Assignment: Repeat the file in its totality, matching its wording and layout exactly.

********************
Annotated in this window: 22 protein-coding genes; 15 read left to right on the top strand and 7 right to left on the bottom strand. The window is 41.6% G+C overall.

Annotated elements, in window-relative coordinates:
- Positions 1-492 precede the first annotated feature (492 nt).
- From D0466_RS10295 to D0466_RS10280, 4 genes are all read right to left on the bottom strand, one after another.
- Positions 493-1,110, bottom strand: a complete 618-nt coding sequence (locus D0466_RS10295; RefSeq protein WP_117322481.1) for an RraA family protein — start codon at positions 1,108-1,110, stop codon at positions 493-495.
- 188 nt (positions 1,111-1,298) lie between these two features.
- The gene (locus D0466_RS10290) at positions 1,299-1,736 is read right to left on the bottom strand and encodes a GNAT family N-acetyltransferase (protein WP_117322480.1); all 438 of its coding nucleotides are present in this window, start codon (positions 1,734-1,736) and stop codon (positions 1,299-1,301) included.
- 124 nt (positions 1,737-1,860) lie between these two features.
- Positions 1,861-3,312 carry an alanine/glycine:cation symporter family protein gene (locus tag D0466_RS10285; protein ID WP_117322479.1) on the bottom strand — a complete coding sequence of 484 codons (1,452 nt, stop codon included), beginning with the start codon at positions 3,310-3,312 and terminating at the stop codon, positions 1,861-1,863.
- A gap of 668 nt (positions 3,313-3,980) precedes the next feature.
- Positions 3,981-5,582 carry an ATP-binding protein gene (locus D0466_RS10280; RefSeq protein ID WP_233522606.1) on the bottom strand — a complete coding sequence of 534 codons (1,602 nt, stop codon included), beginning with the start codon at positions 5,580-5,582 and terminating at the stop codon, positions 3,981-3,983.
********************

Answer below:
Annotated in this window: 22 protein-coding genes; 15 read left to right on the top strand and 7 right to left on the bottom strand. The window is 41.6% G+C overall.

Annotated elements, in window-relative coordinates:
- Positions 1-492 precede the first annotated feature (492 nt).
- From D0466_RS10295 to D0466_RS10280, 4 genes are all read right to left on the bottom strand, one after another.
- Positions 493-1,110, bottom strand: a complete 618-nt coding sequence (locus D0466_RS10295; RefSeq protein WP_117322481.1) for an RraA family protein — start codon at positions 1,108-1,110, stop codon at positions 493-495.
- 188 nt (positions 1,111-1,298) lie between these two features.
- The gene (locus D0466_RS10290) at positions 1,299-1,736 is read right to left on the bottom strand and encodes a GNAT family N-acetyltransferase (protein WP_117322480.1); all 438 of its coding nucleotides are present in this window, start codon (positions 1,734-1,736) and stop codon (positions 1,299-1,301) included.
- 124 nt (positions 1,737-1,860) lie between these two features.
- Positions 1,861-3,312 carry an alanine/glycine:cation symporter family protein gene (locus tag D0466_RS10285; protein ID WP_117322479.1) on the bottom strand — a complete coding sequence of 484 codons (1,452 nt, stop codon included), beginning with the start codon at positions 3,310-3,312 and terminating at the stop codon, positions 1,861-1,863.
- A gap of 668 nt (positions 3,313-3,980) precedes the next feature.
- Positions 3,981-5,582 carry an ATP-binding protein gene (locus D0466_RS10280; RefSeq protein ID WP_233522606.1) on the bottom strand — a complete coding sequence of 534 codons (1,602 nt, stop codon included), beginning with the start codon at positions 5,580-5,582 and terminating at the stop codon, positions 3,981-3,983.